You can also check the Sherpa Romeo website for a listing of the copyright policies of journal publishers and their attitudes to self-archiving versions of journal articles in open access institutional repositories.


    Uploading your University thesis to Sydney eScholarship Repository

    If you are a former PhD or Masters (Research) student who submitted their thesis in hardcopy (generally before 2013), you have the option of making your thesis available open access by submitting a digital copy of your thesis for inclusion in Sydney eScholarship Repository.

    Lodging your thesis will provide archival storage and give it international exposure, as your work will be indexed by Google Scholar and other scholarly search services.

    If you take up this option, your thesis will be accessible by anyone worldwide with internet access. You must obtain written permission from the copyright owner of any third party copyright material used in your thesis because the fair dealing provisions will not extend to this use.

    Visit Copyright and your thesis for further information about publishing your thesis.

Uploading your research publications to personal websites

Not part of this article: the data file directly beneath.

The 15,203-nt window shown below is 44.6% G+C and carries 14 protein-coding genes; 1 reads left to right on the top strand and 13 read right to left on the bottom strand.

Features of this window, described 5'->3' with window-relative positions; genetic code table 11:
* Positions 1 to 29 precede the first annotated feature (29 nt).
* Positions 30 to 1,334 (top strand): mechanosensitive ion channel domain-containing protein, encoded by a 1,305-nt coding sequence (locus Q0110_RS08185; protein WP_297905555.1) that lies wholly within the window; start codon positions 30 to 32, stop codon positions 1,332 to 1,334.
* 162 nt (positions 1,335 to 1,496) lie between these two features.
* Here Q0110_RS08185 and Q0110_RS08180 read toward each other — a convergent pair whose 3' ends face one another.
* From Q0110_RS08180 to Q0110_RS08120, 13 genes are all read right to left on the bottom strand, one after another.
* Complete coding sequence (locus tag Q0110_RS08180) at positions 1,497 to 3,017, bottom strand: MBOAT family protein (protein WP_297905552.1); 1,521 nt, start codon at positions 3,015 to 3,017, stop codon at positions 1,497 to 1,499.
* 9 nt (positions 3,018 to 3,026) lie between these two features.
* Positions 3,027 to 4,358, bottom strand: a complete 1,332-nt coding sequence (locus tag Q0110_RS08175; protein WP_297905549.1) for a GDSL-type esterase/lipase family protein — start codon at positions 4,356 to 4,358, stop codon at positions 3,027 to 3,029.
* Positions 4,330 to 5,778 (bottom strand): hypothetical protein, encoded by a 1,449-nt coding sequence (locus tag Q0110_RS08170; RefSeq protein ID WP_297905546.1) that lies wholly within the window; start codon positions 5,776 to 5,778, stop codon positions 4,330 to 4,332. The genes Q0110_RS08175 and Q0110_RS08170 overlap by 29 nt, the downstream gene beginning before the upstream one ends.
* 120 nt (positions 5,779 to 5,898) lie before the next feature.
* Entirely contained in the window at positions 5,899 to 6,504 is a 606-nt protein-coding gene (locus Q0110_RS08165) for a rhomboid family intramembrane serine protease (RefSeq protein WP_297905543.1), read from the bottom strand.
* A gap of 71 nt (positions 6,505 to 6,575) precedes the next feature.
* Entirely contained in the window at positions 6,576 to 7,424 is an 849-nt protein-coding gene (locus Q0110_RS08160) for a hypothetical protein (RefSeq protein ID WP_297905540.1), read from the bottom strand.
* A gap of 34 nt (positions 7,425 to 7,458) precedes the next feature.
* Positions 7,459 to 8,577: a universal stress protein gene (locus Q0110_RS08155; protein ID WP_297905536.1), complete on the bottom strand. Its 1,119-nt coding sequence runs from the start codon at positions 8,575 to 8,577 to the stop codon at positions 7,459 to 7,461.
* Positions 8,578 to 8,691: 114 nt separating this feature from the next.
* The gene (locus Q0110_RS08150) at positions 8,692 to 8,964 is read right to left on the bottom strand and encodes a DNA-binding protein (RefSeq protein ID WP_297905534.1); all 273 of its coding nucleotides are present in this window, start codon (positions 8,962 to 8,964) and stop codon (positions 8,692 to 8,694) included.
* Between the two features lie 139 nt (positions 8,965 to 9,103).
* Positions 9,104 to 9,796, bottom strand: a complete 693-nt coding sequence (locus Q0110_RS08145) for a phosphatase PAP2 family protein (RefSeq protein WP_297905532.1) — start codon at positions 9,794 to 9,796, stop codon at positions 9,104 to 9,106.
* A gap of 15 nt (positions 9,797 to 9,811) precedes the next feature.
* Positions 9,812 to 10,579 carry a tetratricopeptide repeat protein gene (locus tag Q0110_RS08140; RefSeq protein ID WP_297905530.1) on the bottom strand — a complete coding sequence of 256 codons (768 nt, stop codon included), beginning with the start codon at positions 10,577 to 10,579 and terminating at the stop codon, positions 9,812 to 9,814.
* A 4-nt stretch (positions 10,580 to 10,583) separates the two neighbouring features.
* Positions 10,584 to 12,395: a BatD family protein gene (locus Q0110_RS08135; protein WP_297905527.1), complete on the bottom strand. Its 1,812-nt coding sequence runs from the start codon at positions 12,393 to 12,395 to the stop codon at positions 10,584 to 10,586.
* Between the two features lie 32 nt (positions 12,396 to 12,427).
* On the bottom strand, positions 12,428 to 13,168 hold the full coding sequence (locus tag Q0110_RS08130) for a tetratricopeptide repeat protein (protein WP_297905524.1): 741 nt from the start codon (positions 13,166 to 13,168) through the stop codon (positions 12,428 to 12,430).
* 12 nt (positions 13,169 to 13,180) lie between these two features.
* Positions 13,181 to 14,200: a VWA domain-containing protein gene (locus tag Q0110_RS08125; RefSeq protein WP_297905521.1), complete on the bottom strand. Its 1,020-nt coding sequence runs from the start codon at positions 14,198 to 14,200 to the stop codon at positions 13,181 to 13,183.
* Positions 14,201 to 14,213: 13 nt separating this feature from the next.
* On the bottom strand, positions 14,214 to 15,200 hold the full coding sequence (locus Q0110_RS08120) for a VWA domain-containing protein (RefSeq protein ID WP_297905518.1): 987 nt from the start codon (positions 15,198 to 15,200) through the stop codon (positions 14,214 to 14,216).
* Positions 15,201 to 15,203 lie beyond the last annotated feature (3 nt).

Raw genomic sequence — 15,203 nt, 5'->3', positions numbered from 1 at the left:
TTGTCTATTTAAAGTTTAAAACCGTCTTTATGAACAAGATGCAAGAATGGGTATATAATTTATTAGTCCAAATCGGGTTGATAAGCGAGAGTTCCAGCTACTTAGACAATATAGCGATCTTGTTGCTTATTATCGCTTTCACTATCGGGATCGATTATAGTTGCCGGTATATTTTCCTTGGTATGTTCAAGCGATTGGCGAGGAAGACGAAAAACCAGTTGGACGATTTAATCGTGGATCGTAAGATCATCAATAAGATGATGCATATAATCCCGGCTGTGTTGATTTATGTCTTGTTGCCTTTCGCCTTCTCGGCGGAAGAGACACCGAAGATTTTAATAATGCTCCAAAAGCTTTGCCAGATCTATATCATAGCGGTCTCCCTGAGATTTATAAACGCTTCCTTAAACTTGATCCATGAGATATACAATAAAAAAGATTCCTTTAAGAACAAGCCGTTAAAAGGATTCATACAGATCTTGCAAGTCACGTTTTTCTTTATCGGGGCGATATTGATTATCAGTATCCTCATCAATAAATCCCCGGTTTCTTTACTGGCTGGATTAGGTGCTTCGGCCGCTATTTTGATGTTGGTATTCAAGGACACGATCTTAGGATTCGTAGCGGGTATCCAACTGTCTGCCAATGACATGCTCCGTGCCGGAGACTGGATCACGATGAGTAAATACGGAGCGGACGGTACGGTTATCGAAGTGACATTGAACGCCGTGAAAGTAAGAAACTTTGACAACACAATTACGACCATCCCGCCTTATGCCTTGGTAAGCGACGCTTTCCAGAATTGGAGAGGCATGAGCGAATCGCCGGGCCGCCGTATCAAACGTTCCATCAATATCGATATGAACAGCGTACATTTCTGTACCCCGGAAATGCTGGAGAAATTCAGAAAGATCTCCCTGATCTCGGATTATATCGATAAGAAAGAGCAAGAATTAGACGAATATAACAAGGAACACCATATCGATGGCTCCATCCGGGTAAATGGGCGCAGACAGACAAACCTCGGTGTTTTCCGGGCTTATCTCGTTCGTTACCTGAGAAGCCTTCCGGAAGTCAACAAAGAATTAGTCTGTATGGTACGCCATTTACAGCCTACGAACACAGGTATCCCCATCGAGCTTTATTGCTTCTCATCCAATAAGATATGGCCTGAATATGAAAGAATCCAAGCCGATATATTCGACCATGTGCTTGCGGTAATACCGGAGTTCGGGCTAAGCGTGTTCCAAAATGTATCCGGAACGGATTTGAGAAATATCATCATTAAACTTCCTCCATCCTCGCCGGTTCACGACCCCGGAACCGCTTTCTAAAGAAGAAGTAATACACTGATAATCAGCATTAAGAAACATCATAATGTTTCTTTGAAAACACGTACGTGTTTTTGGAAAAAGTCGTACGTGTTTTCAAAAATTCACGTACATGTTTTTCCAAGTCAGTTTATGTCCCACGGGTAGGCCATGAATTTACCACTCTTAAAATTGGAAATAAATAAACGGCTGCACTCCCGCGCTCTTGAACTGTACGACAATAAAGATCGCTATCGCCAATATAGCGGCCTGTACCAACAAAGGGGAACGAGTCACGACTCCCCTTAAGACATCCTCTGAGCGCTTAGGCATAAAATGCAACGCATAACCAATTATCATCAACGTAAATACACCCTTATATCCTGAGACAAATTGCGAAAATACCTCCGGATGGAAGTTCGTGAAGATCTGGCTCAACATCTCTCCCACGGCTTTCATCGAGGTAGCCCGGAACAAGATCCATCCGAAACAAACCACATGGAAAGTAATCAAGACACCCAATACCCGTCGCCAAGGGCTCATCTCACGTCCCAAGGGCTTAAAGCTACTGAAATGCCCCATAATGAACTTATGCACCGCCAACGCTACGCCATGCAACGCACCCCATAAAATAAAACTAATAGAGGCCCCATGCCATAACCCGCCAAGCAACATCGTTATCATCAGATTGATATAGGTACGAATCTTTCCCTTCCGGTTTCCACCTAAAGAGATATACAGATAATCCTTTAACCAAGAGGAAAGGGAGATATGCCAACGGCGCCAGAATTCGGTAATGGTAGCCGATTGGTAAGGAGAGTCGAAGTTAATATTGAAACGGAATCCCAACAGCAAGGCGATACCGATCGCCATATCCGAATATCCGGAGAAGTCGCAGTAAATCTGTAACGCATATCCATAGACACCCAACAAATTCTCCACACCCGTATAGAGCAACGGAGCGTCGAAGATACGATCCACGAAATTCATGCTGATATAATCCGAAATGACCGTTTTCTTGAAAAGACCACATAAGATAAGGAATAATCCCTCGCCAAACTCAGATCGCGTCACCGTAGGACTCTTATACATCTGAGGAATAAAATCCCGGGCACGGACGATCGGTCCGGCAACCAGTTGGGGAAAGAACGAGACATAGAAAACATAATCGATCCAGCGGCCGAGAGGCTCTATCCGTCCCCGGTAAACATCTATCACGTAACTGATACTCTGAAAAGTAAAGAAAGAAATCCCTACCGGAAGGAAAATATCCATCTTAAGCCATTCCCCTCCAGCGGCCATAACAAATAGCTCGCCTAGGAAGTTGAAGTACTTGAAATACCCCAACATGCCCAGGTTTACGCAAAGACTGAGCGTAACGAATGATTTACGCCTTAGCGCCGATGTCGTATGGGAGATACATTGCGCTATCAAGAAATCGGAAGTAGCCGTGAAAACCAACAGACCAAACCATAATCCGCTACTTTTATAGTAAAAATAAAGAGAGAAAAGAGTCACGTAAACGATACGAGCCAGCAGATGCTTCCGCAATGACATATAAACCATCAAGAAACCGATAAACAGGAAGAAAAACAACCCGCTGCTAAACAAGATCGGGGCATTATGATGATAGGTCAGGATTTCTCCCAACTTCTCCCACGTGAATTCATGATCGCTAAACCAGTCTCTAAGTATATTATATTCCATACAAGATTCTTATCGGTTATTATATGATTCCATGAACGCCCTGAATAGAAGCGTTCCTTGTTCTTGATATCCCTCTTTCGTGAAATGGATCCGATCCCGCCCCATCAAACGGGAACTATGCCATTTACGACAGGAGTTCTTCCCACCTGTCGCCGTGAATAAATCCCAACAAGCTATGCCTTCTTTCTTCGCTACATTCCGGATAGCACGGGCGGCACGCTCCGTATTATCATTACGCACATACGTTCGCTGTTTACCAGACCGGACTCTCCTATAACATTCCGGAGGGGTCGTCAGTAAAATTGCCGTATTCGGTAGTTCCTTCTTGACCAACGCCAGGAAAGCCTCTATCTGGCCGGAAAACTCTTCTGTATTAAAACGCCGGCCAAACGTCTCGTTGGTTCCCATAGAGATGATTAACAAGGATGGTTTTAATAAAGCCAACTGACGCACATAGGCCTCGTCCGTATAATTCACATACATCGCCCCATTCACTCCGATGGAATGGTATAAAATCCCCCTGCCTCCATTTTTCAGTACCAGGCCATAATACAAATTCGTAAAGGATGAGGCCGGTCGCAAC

• Some publishers allow authors to upload copies of their publications to free public servers in your subject area or to your personal website. However, some publishers:

    • may only permit certain versions of publications to be uploaded (eg a pre-print or a post-refereed version rather than the final version – the use of these terms often varies from publisher to publisher)
    • specify that access must be restricted to internal institutional use – unlimited access by the general public is not allowed
    • impose an embargo and will not permit posting material on a personal website until a specified period of time has elapsed

    Information in relation to a particular journal publisher’s policy may be available on the Sherpa Romeo website, or the publisher’s website.

    Before uploading your publication:

    • check with your publisher that you have the right to upload the publication and allow it to be used in the way contemplated
    • check you have all necessary permissions from the rights holders of third party copyright material included in the publication for the contemplated use
Obtaining copyright clearances
Remember to comply with moral rights obligations
Copyright collecting society memberships
  • If you are publishing your copyright material, consider becoming a member of the collecting society relevant to the material you are publishing. Collecting societies are part of worldwide networks that license the use of their members’ copyright material and collect and distribute royalties on their behalf.

    Some of the relevant collecting societies include:

    • APRA AMCOS – for music writers and music publishers
    • Copyright Agency – for authors and book and journal publishers
    • Screenrights – for rights holders in films, and television and radio programs
    • Viscopy – for visual artists

This information is provided as general information only. It provides a basic introduction to copyright and is not intended to be comprehensive.